The Bulgarian TUdi partners New Bulgarian University (NBU) hosted the second national workshop which was held in the Institute оf Soil Science, Agrotechnologies and Plant Protection "Nikola Poushkarov" in Sofia on 16 November 2022.
The meeting started with an open field workshop at an experimental site in Boujurishte, near Sofia, where the attendees were given a tour of the technology that is used for cultivating the soil. Participants experienced a walk around some of the fields in the experimental site, where they started a productive discussion on the best practices to improve soil health, the different types of soil fertilisation, the best ways to combat weeds and more.
We are out in the field in Boujurishte, for the second #TUdiBGWorkshop! Multiple experts are participating in a discussion on the best practices to improve #SoilHealth in Bulgaria.🌱 pic.twitter.com/uFG4RTnjVf— TUdi Project (@Project_TUdi) November 16, 2022
“The future of farming lies in more organic and less chemical soil cultivation. We have the necessary technology, so the main thing that has to change is the farmers’ perception of organic practices. Many of them don’t believe in organic fertilisation but if they don’t change their mindset now, they will be caught unawares 2030” said one of the agricultural experts.
After the constructive discussion, the participants headed to the Institute of Soil Science, Agrotechnologies and Plant Protection "Nikola Poushkarov'' where NBU presented some of the results from their research in the scope of WP4. Dr. Krassimir Kostenarov presented a cluster analysis of the farm typologies that were identified through a questionnaire in which 416 farmers from 6 countries (Austria, Bulgaria, Czech Republic, Hungary, Italy and Spain) participated. The analysis showed that there are four different farm typologies - large intensive farms, small pasture farms, diverse grain farms and small fruit farms. The results from the questionnaire also showed the level of knowledge that farmers have on soil restoration practices and which they apply to their own farms. The presentation inspired a useful discussion on the methods used to classify the farm typologies and the amount of knowledge of soil restoration that is available to farmers.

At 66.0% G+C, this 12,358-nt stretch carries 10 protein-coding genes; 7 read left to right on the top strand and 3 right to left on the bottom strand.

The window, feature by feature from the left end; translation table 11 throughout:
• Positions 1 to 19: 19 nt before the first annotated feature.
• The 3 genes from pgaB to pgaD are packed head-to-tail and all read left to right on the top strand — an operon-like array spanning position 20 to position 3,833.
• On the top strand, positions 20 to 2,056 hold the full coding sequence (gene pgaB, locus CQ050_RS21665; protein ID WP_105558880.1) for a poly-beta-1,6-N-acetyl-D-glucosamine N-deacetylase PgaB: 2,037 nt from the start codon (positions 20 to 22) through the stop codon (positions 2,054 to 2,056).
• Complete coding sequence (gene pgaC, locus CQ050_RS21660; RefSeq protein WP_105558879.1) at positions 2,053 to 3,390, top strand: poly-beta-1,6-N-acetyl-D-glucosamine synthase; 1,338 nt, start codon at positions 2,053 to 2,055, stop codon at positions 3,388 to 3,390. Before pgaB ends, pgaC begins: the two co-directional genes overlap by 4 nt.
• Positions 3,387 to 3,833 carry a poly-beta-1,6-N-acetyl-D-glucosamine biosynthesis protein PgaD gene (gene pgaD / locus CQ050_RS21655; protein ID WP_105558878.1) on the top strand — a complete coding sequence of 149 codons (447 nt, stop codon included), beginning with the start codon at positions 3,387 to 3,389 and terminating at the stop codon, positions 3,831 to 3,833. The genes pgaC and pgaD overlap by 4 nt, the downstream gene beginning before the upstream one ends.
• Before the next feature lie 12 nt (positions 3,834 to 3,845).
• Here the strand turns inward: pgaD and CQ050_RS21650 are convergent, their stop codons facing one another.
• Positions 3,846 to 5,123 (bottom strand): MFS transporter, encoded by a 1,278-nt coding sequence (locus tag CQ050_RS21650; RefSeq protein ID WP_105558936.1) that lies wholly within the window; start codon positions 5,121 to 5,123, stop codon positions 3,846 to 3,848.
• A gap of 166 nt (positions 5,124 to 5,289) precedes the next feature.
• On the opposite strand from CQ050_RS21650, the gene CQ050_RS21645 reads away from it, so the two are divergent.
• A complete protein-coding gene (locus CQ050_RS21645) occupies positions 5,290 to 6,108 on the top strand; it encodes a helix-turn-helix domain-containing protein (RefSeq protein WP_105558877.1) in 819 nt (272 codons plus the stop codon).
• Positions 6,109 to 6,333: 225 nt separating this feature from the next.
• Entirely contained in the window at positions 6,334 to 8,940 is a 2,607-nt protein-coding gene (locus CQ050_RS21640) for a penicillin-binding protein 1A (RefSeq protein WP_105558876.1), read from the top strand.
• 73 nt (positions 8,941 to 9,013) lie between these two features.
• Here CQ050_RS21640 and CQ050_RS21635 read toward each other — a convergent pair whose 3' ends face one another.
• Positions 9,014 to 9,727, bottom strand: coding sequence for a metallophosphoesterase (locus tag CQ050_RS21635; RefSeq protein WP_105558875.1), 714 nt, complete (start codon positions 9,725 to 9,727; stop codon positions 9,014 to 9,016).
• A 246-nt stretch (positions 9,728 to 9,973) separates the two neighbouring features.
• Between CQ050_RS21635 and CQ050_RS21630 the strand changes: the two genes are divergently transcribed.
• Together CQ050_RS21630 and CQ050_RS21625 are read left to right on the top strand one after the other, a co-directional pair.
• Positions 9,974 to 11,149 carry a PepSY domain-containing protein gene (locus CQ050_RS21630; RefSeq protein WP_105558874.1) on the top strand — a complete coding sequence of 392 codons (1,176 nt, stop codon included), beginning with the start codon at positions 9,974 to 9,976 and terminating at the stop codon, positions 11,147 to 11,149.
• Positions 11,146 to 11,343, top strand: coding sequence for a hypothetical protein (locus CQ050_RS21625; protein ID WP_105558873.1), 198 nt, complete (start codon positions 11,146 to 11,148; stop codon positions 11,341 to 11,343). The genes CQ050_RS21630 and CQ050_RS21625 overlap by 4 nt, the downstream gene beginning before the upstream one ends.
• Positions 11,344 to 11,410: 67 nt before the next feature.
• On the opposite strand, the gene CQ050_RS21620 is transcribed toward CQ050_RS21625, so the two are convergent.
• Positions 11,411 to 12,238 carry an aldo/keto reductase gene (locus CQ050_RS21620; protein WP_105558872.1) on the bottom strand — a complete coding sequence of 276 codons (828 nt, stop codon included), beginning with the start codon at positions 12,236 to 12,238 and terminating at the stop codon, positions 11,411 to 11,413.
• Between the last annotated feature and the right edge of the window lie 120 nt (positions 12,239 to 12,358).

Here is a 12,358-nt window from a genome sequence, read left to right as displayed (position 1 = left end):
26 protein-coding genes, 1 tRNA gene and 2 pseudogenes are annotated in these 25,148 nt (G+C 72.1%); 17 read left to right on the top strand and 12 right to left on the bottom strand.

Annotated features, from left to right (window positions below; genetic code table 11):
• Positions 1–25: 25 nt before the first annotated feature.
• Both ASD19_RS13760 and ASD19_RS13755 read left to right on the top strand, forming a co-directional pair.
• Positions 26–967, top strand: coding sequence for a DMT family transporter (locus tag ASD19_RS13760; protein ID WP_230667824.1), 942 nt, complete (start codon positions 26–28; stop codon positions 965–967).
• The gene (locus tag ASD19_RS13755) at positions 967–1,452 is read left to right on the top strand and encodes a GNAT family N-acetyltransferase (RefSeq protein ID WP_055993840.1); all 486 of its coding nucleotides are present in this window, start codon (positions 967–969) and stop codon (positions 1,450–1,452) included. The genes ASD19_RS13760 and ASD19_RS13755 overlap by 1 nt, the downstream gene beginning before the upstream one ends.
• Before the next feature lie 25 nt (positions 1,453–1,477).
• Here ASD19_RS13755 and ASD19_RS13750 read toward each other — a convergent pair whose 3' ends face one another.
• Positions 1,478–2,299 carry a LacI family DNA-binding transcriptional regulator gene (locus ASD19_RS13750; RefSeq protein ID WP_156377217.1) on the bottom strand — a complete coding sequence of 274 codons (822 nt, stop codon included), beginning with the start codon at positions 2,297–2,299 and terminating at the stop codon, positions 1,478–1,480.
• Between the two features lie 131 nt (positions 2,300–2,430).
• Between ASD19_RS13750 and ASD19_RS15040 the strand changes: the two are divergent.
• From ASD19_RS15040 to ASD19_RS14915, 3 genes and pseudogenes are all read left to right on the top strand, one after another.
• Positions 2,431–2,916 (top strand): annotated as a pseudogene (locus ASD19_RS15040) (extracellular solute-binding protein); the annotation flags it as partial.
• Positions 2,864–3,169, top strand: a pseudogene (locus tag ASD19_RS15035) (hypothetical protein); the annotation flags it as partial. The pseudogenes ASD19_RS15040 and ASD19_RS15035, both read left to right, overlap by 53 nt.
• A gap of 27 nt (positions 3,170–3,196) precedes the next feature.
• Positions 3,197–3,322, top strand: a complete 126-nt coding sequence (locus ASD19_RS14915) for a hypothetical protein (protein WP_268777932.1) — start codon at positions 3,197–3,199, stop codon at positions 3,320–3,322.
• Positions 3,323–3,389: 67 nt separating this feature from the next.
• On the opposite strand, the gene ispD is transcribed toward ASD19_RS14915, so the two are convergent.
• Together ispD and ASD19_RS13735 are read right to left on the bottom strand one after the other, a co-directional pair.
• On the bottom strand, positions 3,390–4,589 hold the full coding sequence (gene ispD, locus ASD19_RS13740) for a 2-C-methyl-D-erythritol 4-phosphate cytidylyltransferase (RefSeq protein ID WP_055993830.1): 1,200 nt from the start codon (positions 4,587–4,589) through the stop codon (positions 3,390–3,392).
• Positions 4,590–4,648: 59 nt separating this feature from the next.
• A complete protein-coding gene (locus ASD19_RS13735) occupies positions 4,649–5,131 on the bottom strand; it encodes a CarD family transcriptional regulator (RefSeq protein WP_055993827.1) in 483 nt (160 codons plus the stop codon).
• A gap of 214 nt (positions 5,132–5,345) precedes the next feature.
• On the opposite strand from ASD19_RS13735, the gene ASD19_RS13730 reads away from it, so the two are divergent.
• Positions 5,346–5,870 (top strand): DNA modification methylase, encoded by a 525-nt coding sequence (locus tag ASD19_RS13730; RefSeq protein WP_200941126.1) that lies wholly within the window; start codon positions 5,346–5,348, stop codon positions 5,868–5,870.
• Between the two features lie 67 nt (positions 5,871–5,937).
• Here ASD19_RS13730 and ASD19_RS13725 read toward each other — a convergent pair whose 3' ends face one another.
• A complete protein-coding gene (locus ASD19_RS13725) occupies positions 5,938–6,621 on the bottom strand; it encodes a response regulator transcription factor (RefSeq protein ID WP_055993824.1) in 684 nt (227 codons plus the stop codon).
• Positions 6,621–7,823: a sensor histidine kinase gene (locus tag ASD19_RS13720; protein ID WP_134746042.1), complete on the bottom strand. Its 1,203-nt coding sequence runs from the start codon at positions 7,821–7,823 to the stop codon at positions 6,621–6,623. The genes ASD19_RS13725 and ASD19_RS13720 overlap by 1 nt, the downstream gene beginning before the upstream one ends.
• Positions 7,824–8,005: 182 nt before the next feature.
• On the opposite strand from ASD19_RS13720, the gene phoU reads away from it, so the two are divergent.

After that, Dr. Ekatherina Tsvetanova presented the four business models used by farmers based on the results from the same questionnaire. - medium/large farms that use sustainable fertilision, small/medium grain farms, small diverse farms and value driven tree farms.
Image: Professor Nikolov from NBU presents the first sneak peak of the preliminary version of TUdi’s socioeconomic soil restoring supporting toolkit (SEST)
The last presentation provided a sneak peek into the preliminary version of TUdi’s socioeconomic soil restoring supporting toolkit (SEST) co-developed by NBU and Pensoft Publishers. SEST will be a digital hub of knowledge allowing different stakeholders to navigate methods and mechanisms for soil restoring strategies with information on their cost and economic impact at two levels: farm and policy makers. This will help farmers implement different soil restoring strategies or improved fertilisation practices and assist governments in the decision making process on policies. The supporting toolkit will be fully operational by 2024 and will hopefully be an instrumental part in the soil restoration practices that farmers use.
The event was attended by 20 participants from the Bulgarian Ministry of Agriculture, the Troyan Research Institute of Mountain Stockbreeding and Agriculture, the National Agricultural Advisory Service, the Plovdiv Fruit Growing Institute, the Agro-ecological farmers’ association, Hisarya local initiative group, the Institute Of Soil Science, Agrotechnologies and Plant Protection, NBU and farmers from different parts of the country.
Image: All of the participants of the second national TUdi stakeholder workshop in Bulgaria